This is the time of year when people who are planning to run a spring marathon are out there, in good weather or not, doing their long runs. The long slow run is the foundation of marathon training.
The last time I trained for a full marathon, I was part of a group that met at the Mississauga YMCA. We got together on Wednesday nights for a theory class, and speedwork, and then again on Saturday mornings, for the long run. Over the course of 12 weeks we progressed from an 8 mile run, up to a 21 mile run. The group of about 20 started out together, but after a few weeks we had all found our level, and had partnered up.
My partner was a man about my age, who like me, had already run a marathon, and was looking to improve his time. He was a bit leaner than me, and liked to go fast. If you asked him about me, he would probably say that I had lots of endurance, and could go the distance, but that I needed to speed up. We would see this constitutional difference when we approached hill, or a log flat stretch. My partner would look ahead and feel challenged to go faster. On the other hand, or foot, I would be looking at my GPS watch, monitoring our pace, and holding back from the temptation to speed up.
This difference between us actually made us a good team. He did get me to speed up, a bit, over time. I reined him in, reminding him that he needed to keep something for the end of the race.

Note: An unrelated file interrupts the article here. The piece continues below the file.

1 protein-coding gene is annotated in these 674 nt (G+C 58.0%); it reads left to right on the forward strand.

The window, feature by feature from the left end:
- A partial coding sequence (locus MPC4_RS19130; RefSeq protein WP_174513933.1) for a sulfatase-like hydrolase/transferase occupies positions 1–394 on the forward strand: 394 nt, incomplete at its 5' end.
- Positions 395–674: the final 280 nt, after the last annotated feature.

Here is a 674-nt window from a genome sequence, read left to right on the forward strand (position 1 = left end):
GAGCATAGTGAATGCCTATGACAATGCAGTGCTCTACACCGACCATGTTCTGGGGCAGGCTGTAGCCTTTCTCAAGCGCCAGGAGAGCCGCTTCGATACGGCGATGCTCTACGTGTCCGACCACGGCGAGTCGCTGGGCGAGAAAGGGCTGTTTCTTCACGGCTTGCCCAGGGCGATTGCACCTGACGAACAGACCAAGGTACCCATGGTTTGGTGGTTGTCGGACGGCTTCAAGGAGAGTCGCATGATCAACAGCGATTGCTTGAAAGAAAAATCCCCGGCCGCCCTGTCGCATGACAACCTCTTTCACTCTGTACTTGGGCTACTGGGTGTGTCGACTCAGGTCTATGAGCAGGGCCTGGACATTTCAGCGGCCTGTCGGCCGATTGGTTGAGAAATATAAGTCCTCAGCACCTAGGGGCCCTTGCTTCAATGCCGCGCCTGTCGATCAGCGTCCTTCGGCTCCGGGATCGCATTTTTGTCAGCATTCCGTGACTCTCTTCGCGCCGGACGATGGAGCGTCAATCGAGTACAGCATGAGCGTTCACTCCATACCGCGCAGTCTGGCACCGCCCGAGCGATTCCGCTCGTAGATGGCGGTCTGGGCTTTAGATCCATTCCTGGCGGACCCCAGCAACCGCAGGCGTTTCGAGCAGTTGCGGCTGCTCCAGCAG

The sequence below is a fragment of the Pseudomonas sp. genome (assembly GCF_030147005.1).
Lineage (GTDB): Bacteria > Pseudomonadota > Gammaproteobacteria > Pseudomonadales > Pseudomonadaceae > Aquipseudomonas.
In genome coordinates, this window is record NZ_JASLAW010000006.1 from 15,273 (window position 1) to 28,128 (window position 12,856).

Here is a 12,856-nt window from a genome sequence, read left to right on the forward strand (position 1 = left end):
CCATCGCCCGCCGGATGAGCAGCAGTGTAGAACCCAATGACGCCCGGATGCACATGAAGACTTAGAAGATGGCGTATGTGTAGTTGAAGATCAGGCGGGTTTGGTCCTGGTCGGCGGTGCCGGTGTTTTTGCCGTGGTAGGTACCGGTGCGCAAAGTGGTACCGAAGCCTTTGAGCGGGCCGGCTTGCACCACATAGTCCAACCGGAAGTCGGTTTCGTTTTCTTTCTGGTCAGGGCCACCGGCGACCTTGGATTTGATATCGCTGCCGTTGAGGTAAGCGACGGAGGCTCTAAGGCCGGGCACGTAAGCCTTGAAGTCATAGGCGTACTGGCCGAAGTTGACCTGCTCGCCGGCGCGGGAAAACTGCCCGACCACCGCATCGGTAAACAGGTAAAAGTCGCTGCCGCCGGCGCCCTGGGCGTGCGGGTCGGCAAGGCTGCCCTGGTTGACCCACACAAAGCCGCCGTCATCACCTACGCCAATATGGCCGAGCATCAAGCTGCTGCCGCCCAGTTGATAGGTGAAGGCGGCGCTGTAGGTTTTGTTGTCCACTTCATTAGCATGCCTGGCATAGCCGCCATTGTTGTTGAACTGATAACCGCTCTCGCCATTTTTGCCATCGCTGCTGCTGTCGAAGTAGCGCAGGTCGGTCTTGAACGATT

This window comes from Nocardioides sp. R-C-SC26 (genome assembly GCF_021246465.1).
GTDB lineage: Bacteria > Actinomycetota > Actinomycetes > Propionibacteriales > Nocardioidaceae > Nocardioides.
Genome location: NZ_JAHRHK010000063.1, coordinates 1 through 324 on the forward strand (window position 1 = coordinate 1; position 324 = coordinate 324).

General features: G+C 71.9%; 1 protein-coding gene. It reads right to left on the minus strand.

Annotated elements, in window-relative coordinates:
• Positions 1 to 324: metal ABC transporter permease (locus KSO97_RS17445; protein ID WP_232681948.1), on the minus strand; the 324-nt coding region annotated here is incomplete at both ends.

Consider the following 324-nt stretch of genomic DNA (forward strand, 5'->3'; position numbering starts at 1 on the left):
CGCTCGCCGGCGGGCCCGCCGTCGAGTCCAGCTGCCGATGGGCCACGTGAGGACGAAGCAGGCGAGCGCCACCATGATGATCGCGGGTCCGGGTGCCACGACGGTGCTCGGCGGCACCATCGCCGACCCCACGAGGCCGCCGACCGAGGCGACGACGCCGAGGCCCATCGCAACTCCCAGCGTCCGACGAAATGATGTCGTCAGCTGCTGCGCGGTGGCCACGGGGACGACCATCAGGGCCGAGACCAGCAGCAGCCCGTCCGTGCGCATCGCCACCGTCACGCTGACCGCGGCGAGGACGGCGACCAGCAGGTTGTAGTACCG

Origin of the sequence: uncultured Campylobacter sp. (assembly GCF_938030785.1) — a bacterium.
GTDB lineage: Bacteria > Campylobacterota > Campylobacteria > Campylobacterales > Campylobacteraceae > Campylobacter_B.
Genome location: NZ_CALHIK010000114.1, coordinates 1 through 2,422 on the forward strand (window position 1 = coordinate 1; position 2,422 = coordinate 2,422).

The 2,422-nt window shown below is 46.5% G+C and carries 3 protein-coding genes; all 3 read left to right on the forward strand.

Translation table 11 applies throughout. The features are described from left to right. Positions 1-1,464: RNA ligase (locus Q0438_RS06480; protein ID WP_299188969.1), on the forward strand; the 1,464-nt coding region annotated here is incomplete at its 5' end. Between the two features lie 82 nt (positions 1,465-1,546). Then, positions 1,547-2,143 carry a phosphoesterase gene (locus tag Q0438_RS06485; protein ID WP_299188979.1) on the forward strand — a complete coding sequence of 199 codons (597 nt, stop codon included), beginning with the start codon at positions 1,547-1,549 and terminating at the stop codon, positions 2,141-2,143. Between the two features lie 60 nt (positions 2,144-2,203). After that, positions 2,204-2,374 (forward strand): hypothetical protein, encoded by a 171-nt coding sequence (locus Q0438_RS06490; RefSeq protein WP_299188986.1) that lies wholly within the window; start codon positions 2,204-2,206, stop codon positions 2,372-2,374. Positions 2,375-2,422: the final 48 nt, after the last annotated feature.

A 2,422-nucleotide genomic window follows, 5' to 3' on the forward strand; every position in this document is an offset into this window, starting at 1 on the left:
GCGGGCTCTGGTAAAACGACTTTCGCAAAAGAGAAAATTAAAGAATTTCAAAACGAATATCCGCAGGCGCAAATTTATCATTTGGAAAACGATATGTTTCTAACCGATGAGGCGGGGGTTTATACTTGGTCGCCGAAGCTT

On the day of the marathon, we had a plan. We knew the pace we needed to maintain to finish strong. For us that meant having enough left at the end for a heroic dash to the finish line, trying to smile because you know the official race photographer will be there, clicking away.
Our plan was to stick together, stay on our pace, and finish together. But at about mile 21, my running partner decided he want to push harder. He went on ahead, and I stayed with my planned pace. I did not see him again until after the race.
Fifteen minutes later, at around mile 23, I was in trouble. I don’t know if it was heat, or lack of water, or just feeling dispirited at my partner’s departure. I kind of lost my drive. I stopped running.
I was walking towards the finish when a woman I had never seen before came up beside me, and said, “You can do this. I will run with you!”
She did, until we came up on a narrow place on the route, where the park trail was congested with slower runners. We were separated. I started walking again. She waited for me. When she saw me, she gave me this encouraging smile, and said, “I was worried I’d lost you! Are you okay?”
It amazed me that she had waited. She told me that she was running the Mississauga Marathon as practice for the Ottawa Marathon, that was 2 weekends later. For her this was just another long run, and she was more interested in seeing me finish, than in her own time.
This generosity of spirit lifted me up, and gave me what I needed. I dug a little deeper, and found the energy to get moving. We picked up the pace a little. As we rounded the last turn before the straight shot to the finish line, she reminded me to smile, and to “kick it”. That means to use that last little bit of juice you have left, to finish strong and fast. I did, and it felt great. But it meant that I took off on my encourager. She let me go ahead, and have my little moment, and I never saw her again.